•  accurate (2+ / 0-)
      Recommended by:
      sandbox, dansmith17

      a majority of the populastion does not want to make any more land consessions, after the Gaza disengagement.

      That is unquestionably true. Israelis overwhelmingly feel that the Gaza withdrawal showed that good faith efforts will not be rewarded.

      Even moderates who might be willing to give up some of West Bank or negotiate with Syria on Golan Heights now feel that these areas would then be used as staging places for more missile attacks on Israel.  The Hezbo war and now the Hamas fighting only serve to reinforce that perception.

      And Israelis also remember that the Golan was the source of artillery fire into Israel prior to 1967.

      The amazing thing is that there is still any kind of peace movement in Israel at all, given that Israel's unilateral concessions have made daily life for many Israelis more rather than less dangerous. I guess Jews have to be optimistic!

  •  What's the difference? (0+ / 0-)

    They both kill at about the same rate.  They both expand the illegal settlements at about the same rate.  They're both adherents of Thatcherite economics.  They both cowtow to the theocrat parties.  They both suck.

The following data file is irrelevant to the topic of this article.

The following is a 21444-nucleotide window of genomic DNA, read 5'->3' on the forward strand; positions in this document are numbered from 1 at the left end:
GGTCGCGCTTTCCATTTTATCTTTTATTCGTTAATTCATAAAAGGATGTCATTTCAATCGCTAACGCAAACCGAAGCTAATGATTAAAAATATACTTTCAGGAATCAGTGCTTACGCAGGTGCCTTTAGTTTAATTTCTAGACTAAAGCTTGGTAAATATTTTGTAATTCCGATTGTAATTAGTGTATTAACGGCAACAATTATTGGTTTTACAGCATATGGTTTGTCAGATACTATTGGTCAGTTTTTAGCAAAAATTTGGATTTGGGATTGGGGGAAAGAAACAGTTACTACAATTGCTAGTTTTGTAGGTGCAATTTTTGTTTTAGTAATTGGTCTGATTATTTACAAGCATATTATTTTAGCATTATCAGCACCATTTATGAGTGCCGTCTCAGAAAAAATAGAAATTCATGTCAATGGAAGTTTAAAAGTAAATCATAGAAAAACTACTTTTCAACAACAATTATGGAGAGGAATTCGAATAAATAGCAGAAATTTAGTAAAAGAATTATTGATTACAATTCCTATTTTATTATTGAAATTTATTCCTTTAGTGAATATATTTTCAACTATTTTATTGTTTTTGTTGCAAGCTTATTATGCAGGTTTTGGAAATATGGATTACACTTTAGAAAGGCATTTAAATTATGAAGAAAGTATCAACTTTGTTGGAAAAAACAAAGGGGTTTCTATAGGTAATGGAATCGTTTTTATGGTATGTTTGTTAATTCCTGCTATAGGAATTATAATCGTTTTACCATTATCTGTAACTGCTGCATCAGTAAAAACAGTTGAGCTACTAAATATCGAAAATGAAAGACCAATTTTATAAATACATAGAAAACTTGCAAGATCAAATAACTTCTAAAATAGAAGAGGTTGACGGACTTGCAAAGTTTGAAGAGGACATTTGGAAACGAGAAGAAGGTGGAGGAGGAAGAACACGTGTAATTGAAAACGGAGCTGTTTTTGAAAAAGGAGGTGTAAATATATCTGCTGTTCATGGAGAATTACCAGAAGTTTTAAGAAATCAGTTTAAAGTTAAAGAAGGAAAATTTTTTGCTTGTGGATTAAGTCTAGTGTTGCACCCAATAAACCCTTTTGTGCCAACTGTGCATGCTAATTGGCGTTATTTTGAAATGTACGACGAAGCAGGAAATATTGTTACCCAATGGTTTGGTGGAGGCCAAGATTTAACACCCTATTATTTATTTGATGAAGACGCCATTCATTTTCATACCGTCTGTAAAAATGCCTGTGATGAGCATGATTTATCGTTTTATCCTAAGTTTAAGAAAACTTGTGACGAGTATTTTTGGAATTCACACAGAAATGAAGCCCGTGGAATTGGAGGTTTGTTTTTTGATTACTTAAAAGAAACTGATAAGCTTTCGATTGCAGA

Unions: The Folks That Brought You the Weekend

    by Paleo on Fri Jan 02, 2009 at 04:31:30 AM PST

    •  Not true (0+ / 0-)

      Settlements haven't been expanding much at all since Rabin was elected in 1993.

      Nobody in Israel except the now defunct Shinui party ever supported Thatcherite economics, not even Netanyahu, who would be more like a moderate Republican by US standards. Remember that in economic issues EVERY party is far to the left of the US mainstream.

      "Theocrat" is misleading. The Orthodox Zionist parties expressly do NOT want to impose a religious state on the majority of Jews who are lax in observance. And the Orthodox non-Zionist parties in theory would like a religious state, but not necessarily now -- they mostly want money for their schools and generous welfare benefits for the large families of their voters. The Zionist and non-Zionist religious parties in Israel have been at odds for a long time.